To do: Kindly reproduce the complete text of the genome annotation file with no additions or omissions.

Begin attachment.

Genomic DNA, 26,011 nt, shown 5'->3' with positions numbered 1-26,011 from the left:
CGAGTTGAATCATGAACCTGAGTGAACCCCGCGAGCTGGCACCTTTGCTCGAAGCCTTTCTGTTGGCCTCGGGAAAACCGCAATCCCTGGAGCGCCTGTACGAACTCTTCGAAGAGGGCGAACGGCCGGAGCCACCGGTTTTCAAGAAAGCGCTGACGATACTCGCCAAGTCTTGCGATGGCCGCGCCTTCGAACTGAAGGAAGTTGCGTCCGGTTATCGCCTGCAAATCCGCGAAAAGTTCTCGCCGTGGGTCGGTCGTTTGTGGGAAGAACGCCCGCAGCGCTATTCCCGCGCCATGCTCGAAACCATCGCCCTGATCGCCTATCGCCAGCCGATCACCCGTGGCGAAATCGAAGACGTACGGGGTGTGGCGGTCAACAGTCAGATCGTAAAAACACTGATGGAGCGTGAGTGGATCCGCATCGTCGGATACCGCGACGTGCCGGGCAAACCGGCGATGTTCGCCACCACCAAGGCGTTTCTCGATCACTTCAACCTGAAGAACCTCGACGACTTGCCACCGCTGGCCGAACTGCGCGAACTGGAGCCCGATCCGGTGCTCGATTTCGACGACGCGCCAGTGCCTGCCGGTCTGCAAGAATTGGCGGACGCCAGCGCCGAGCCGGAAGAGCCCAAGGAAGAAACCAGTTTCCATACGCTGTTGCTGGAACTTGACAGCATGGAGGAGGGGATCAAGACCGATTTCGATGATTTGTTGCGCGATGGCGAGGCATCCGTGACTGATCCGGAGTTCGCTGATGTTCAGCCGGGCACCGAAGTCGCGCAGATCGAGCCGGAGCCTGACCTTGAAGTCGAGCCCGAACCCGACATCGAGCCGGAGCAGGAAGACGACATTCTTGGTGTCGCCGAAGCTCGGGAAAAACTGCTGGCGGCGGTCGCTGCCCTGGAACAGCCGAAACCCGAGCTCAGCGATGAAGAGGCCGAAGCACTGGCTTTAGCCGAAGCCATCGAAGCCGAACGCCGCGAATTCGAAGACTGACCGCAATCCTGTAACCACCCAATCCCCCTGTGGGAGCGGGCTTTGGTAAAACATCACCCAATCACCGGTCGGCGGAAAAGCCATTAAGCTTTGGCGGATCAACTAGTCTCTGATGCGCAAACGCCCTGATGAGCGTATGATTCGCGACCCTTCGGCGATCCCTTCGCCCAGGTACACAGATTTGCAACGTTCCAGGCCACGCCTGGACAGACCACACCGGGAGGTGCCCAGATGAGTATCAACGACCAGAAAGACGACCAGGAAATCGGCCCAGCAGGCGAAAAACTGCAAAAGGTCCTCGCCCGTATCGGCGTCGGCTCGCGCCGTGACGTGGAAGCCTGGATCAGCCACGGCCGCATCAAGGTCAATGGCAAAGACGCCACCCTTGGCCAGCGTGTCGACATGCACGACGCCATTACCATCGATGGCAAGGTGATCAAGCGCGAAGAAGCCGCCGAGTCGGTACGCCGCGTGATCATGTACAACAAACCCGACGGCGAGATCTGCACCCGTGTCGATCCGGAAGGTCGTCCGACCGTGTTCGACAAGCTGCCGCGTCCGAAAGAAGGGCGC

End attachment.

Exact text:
Genomic DNA, 26,011 nt, shown 5'->3' with positions numbered 1-26,011 from the left:
CGAGTTGAATCATGAACCTGAGTGAACCCCGCGAGCTGGCACCTTTGCTCGAAGCCTTTCTGTTGGCCTCGGGAAAACCGCAATCCCTGGAGCGCCTGTACGAACTCTTCGAAGAGGGCGAACGGCCGGAGCCACCGGTTTTCAAGAAAGCGCTGACGATACTCGCCAAGTCTTGCGATGGCCGCGCCTTCGAACTGAAGGAAGTTGCGTCCGGTTATCGCCTGCAAATCCGCGAAAAGTTCTCGCCGTGGGTCGGTCGTTTGTGGGAAGAACGCCCGCAGCGCTATTCCCGCGCCATGCTCGAAACCATCGCCCTGATCGCCTATCGCCAGCCGATCACCCGTGGCGAAATCGAAGACGTACGGGGTGTGGCGGTCAACAGTCAGATCGTAAAAACACTGATGGAGCGTGAGTGGATCCGCATCGTCGGATACCGCGACGTGCCGGGCAAACCGGCGATGTTCGCCACCACCAAGGCGTTTCTCGATCACTTCAACCTGAAGAACCTCGACGACTTGCCACCGCTGGCCGAACTGCGCGAACTGGAGCCCGATCCGGTGCTCGATTTCGACGACGCGCCAGTGCCTGCCGGTCTGCAAGAATTGGCGGACGCCAGCGCCGAGCCGGAAGAGCCCAAGGAAGAAACCAGTTTCCATACGCTGTTGCTGGAACTTGACAGCATGGAGGAGGGGATCAAGACCGATTTCGATGATTTGTTGCGCGATGGCGAGGCATCCGTGACTGATCCGGAGTTCGCTGATGTTCAGCCGGGCACCGAAGTCGCGCAGATCGAGCCGGAGCCTGACCTTGAAGTCGAGCCCGAACCCGACATCGAGCCGGAGCAGGAAGACGACATTCTTGGTGTCGCCGAAGCTCGGGAAAAACTGCTGGCGGCGGTCGCTGCCCTGGAACAGCCGAAACCCGAGCTCAGCGATGAAGAGGCCGAAGCACTGGCTTTAGCCGAAGCCATCGAAGCCGAACGCCGCGAATTCGAAGACTGACCGCAATCCTGTAACCACCCAATCCCCCTGTGGGAGCGGGCTTTGGTAAAACATCACCCAATCACCGGTCGGCGGAAAAGCCATTAAGCTTTGGCGGATCAACTAGTCTCTGATGCGCAAACGCCCTGATGAGCGTATGATTCGCGACCCTTCGGCGATCCCTTCGCCCAGGTACACAGATTTGCAACGTTCCAGGCCACGCCTGGACAGACCACACCGGGAGGTGCCCAGATGAGTATCAACGACCAGAAAGACGACCAGGAAATCGGCCCAGCAGGCGAAAAACTGCAAAAGGTCCTCGCCCGTATCGGCGTCGGCTCGCGCCGTGACGTGGAAGCCTGGATCAGCCACGGCCGCATCAAGGTCAATGGCAAAGACGCCACCCTTGGCCAGCGTGTCGACATGCACGACGCCATTACCATCGATGGCAAGGTGATCAAGCGCGAAGAAGCCGCCGAGTCGGTACGCCGCGTGATCATGTACAACAAACCCGACGGCGAGATCTGCACCCGTGTCGATCCGGAAGGTCGTCCGACCGTGTTCGACAAGCTGCCGCGTCCGAAAGAAGGGCGC